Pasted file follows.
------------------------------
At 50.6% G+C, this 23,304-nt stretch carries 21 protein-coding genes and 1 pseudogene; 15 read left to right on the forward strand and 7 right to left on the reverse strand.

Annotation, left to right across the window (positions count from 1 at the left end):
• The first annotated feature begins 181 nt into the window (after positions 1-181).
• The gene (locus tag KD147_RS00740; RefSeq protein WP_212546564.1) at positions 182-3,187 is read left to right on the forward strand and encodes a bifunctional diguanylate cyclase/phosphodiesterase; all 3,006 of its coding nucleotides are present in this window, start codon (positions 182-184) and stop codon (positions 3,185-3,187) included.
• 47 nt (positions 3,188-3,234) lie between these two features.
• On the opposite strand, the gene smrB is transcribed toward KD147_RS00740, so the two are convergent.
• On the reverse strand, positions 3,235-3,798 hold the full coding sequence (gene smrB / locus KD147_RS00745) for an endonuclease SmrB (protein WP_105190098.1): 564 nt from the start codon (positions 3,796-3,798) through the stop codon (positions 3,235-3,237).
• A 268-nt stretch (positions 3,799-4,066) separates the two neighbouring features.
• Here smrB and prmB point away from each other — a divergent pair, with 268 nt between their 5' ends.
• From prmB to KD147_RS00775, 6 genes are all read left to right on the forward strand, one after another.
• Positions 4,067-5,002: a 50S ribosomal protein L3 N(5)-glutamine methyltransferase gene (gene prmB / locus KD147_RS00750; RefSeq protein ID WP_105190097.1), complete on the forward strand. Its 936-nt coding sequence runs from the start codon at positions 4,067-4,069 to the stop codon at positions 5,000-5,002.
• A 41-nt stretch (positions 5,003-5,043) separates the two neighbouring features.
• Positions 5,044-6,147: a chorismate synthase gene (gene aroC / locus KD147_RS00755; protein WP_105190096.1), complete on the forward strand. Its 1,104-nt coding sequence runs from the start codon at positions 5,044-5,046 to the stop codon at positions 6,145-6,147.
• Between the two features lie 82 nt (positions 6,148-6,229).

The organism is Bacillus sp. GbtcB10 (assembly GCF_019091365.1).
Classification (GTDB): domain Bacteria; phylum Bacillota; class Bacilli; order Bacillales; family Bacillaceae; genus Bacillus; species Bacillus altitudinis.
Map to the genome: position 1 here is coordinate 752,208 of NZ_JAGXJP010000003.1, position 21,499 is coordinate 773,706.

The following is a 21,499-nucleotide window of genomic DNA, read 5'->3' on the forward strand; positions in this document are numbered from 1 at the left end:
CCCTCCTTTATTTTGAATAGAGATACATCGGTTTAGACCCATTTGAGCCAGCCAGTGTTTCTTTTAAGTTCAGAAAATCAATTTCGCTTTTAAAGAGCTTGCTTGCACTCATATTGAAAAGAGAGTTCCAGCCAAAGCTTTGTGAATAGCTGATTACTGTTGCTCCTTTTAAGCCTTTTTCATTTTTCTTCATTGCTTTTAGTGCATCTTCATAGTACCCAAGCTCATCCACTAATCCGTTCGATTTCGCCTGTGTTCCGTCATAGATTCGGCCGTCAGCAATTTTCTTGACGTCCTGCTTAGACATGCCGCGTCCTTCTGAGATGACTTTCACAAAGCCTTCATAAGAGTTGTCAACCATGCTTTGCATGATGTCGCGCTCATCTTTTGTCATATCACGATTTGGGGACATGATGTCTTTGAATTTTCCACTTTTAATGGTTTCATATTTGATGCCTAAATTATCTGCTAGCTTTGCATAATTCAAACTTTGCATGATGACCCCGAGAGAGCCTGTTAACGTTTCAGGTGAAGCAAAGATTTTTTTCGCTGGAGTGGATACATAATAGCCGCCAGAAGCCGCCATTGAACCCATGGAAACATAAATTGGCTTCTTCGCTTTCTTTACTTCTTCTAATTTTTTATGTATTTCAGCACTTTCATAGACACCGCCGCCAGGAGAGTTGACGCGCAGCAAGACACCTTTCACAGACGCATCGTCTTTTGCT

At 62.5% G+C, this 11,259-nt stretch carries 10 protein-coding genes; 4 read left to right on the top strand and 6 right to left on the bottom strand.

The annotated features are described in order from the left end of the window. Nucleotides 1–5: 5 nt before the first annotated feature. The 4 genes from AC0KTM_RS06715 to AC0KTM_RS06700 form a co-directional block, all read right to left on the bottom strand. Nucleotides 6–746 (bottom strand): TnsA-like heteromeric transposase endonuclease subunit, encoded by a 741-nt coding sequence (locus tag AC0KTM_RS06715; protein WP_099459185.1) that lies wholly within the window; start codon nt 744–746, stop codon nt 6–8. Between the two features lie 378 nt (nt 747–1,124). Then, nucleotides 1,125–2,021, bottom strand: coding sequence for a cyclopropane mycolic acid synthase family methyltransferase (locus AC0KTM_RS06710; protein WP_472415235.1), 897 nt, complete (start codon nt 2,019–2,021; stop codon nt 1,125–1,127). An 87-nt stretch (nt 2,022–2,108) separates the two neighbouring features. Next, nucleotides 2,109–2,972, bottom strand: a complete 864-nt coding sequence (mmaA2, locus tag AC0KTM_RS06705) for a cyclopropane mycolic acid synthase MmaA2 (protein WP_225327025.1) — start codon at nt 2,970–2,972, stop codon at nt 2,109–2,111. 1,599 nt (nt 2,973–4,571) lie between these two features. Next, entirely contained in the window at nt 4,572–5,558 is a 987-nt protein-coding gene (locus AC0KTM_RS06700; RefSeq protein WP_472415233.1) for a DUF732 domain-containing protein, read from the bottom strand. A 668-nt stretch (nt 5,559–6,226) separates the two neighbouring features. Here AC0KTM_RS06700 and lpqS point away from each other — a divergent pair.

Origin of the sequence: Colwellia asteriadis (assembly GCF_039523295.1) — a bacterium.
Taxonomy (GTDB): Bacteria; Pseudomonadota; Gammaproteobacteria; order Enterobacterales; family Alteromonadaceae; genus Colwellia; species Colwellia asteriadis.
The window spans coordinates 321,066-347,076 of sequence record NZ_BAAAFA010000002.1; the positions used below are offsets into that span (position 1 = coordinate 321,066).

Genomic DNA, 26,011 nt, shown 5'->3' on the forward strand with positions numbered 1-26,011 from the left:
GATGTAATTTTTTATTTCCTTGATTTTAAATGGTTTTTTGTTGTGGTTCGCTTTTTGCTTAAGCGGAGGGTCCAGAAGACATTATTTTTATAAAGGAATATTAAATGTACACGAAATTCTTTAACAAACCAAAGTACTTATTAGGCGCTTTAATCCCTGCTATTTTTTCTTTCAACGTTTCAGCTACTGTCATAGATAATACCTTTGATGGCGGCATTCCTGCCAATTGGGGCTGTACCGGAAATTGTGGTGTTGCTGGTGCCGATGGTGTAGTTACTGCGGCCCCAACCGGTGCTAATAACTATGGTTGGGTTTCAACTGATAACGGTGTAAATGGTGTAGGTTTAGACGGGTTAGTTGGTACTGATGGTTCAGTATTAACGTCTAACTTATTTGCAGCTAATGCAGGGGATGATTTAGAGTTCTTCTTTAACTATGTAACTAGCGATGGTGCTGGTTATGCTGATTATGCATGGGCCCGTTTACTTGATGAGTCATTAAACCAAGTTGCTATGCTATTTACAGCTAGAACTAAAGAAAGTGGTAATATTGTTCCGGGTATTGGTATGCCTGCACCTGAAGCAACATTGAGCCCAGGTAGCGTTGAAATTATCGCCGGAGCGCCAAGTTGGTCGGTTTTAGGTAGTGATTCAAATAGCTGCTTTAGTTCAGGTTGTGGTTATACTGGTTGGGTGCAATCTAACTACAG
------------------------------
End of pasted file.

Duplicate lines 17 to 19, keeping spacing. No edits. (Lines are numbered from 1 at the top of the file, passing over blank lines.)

Map to the genome: position 1 here is coordinate 752,208 of NZ_JAGXJP010000003.1, position 21,499 is coordinate 773,706.

The following is a 21,499-nucleotide window of genomic DNA, read 5'->3' on the forward strand; positions in this document are numbered from 1 at the left end:
CCCTCCTTTATTTTGAATAGAGATACATCGGTTTAGACCCATTTGAGCCAGCCAGTGTTTCTTTTAAGTTCAGAAAATCAATTTCGCTTTTAAAGAGCTTGCTTGCACTCATATTGAAAAGAGAGTTCCAGCCAAAGCTTTGTGAATAGCTGATTACTGTTGCTCCTTTTAAGCCTTTTTCATTTTTCTTCATTGCTTTTAGTGCATCTTCATAGTACCCAAGCTCATCCACTAATCCGTTCGATTTCGCCTGTGTTCCGTCATAGATTCGGCCGTCAGCAATTTTCTTGACGTCCTGCTTAGACATGCCGCGTCCTTCTGAGATGACTTTCACAAAGCCTTCATAAGAGTTGTCAACCATGCTTTGCATGATGTCGCGCTCATCTTTTGTCATATCACGATTTGGGGACATGATGTCTTTGAATTTTCCACTTTTAATGGTTTCATATTTGATGCCTAAATTATCTGCTAGCTTTGCATAATTCAAACTTTGCATGATGACCCCGAGAGAGCCTGTTAACGTTTCAGGTGAAGCAAAGATTTTTTTCGCTGGAGTGGATACATAATAGCCGCCAGAAGCCGCCATTGAACCCATGGAAACATAAATTGGCTTCTTCGCTTTCTTTACTTCTTCTAATTTTTTATGTATTTCAGCACTTTCATAGACACCGCCGCCAGGAGAGTTGACGCGCAGCAAGACACCTTTCACAGACGCATCGTCTTTTGCT